The human eye (and by that I mean my own eye) won't max out on actually being unable to differentiate between two pixels until somewhere around the 550-600 ppi range at about 18 inches away.
          An actual "retina display" as apple originally defined it is actually closer to ~170% of the resolution of their own "retina display".
        • Screen Size

          As one with far less than 20/20 vision I always welcome a bigger screen size and the expectation of a bigger capacity battery.

          What is your problem CLHatch?
  • Purchase Date

    Assuming this unveiling date is correct, when approximately would customers be able to actually purchase/recieve the phone?
  • Purchase Date

    Assuming this unveiling date is correct, when approximately would customers be able to actually purchase/receive the phone?
  • Samsung should have all carriers sell 16,32 and 64GB

    I would love to see T--Mobile and other have all 3 or everyone should be able to get 32gb.
    • They Shouldn't sell 16GB at all...

      The problem with markets outside the US is that Samsung would only sell the cheapest model of a particular unit.

      Right now, I'm stuck with a Samsung Galaxy Note II 16GB (10GB usable) and I am having a hard time conserving the available space as you can't install apps on microSD. Samsung does not sell models with higher internal storage here because of fear that it wouldn't sell because of the price.

      I applaud their move with the SG Note 3 in which they made the 32GB their minimum internal memory. I hope this will continue on the SGS5.
  • Unibody you say?

    Well, as an owner of SGS3 and considering the N3, I have to ask: does "unibody" means I lose my all important ability to use a microSD and swappable batteries? Before you rant on the whys of these 2 features, I *use them*. Both of them. And I demand to have them. After HTC dropped those features I moved to Sammy since it still supports them. I would hate to have to find another manufacturer the developper community has experience on. (because I also hack my phones and mod them too).
    Also, 2 times that I dropped my phone, the fact that the removable back absorbed much of the impact saved it. Would hate to lose that "feature" too.
    • AGREE

      I 100% agree. I've been having the same sd card since my g2x. And on my last 2 phones ive had extra batteries to swap out. Any phone without these is a deal breaker for me, and I usually put a case on it right away, anyway. Why follow the pack, when all of this time you've beem leading it, Samsung.
  • hmm

    When Samsung can make a phone that doesn't randomly break, I'll look at them again but, until then.. Not buying anything they make!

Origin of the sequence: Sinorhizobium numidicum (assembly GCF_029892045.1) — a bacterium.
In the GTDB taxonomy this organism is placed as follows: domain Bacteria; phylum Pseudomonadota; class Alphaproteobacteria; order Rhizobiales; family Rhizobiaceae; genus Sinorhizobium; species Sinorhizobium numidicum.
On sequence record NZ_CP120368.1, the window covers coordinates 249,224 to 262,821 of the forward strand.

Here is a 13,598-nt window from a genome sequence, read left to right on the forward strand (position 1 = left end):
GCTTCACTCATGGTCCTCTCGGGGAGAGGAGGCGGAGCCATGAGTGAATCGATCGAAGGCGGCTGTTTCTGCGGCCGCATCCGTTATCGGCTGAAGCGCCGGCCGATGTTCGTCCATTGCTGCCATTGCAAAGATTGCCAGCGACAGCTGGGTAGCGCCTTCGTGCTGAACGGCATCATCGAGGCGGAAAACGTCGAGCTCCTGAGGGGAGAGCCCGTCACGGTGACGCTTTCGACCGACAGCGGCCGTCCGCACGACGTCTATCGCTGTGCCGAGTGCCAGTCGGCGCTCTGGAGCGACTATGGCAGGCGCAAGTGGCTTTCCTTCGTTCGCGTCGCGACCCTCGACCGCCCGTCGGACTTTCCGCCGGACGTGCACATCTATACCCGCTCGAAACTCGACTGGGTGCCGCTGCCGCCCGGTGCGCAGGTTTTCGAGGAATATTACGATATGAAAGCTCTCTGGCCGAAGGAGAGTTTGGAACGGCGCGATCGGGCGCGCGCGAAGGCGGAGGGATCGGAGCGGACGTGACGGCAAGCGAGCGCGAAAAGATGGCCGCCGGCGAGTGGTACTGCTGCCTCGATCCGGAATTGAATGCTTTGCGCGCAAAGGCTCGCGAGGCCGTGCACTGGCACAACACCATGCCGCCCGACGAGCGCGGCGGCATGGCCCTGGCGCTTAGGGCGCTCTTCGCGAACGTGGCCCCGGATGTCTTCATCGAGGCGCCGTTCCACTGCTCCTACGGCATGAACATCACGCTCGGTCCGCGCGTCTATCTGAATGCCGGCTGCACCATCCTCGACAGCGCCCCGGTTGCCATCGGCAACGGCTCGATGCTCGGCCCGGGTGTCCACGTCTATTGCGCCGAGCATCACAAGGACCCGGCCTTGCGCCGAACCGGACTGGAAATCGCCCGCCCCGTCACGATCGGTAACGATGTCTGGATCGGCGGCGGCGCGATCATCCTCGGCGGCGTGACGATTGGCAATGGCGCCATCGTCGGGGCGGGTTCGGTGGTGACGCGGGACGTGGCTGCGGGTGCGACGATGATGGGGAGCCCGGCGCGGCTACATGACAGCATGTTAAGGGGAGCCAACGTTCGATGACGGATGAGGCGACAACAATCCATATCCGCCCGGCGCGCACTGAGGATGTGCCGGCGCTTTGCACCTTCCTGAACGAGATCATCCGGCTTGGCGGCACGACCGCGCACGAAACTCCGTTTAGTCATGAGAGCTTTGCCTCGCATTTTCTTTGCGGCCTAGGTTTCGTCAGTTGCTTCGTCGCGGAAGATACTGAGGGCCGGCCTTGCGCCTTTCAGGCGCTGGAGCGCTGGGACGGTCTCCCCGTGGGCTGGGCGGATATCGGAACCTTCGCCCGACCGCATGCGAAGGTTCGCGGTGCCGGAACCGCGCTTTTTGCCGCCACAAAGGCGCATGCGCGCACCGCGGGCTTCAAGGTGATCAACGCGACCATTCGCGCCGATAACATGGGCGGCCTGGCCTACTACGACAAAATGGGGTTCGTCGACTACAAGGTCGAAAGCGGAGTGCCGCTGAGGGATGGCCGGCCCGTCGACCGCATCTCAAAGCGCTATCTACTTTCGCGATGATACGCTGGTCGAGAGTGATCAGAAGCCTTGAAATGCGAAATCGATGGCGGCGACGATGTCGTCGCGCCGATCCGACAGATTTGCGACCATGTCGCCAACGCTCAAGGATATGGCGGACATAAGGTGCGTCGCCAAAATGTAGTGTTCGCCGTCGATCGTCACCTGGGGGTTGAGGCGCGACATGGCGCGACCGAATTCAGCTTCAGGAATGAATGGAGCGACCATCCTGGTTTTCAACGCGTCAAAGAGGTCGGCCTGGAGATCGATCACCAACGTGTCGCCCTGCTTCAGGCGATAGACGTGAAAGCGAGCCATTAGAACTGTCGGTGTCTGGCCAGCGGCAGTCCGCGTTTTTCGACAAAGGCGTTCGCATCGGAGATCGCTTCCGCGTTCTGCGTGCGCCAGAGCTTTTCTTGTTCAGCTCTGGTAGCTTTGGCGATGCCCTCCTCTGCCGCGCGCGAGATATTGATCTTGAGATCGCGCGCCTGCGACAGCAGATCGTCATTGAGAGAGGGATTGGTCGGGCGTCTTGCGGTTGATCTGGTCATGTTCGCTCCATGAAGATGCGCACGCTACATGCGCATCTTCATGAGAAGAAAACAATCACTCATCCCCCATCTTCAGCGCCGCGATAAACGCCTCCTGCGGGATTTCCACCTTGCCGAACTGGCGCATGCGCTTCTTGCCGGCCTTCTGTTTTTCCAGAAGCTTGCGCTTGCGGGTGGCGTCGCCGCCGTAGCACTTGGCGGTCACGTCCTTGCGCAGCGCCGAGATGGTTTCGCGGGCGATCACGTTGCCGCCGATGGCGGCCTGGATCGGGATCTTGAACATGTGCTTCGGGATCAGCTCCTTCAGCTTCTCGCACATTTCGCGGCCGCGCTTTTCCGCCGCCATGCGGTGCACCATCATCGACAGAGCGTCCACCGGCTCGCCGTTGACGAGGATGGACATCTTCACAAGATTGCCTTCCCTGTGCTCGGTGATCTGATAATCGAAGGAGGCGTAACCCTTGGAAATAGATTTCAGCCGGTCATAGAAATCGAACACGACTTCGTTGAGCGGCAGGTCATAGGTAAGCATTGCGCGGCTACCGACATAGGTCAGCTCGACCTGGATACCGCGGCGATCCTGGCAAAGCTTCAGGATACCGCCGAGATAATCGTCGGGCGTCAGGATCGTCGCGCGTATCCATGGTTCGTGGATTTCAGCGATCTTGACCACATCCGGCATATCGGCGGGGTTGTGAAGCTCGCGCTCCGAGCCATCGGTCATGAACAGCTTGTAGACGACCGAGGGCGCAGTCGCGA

• Any links

      to a manufacturer that has never had a single broken product? Like, anything; microwaves, cars, is there a company out there that has NEVER had a warranty claim? I doubt it. Certainly no smartphone maker, so......

      So which other manufacturer that has random breakages will you be giving your money too? I'm genuinely interested who you'd choose as they all suffer the same (to a certain extent). Istuff goes wrong, WP goes wrong and we all know android reboots randomly, although so frequently it's a huge problem.
      Little Old Man
      • There's a difference

        Between a random product breaking and every product randomly breaking!

        Both my wife and I have owned multiple Samsung phones and things like the SIM cars slot, SD Card Slot, USB Port, and Battery Connectors have just stopped working randomly on their phone.

        I had 3 original? Galaxy tabs and all of them corrupted their own firmware. I had 2 different Nexus 10 tablets and both had intermittent lockups.

        My wife and I each had both Note 1 and Note 2 models of their phones.

        They're not good products even though the screens are awesome.
        • the problem may be in the mirror

          with that track record... have you considered that YOU are the problem?
      • Oh and um

        Android, pure android doesn't reboot frequently unless they broke something with a patch but, my Nexus 7 2013 isn't randomly rebooting with kitkat.
    • My S3 is now 14 months old and still pristine!

      I don't know what people do to break their phones. I'm very careful with mine when a drop would mean an impact with a hard surface such as concrete or tile. However, I have dropped it several times onto (office) carpet and the detachable plastic back has protected the phone by flexing and in one case popping off. So the phone is still pristine despite over a year of being carried around without a case in miscellaneous pockets, sometimes with keys. I'm very very happy with a plastic back. Why do modern cars have plastic bumpers? To protect them in the event of an impact. Same with phones. Please, Samsung, if you do bring out a metal cased phone, bring out the same model at a lower price in a plastic case.
      • true

        Ive seen phones dropped from thirty feet onto concrete, probbaly the only thing that saved them was how all the detachable parts shattered and took some of the impact energy with them.... wish i knew who made it, but watched my coworkers astonishment as he put the phone back togwther and relaized "wtf?? IT STILL WORK?!?!?!"

        I wonder how many actual users care about the metal body vs prissy reviewers and phone snobs just making a bunch of noise about it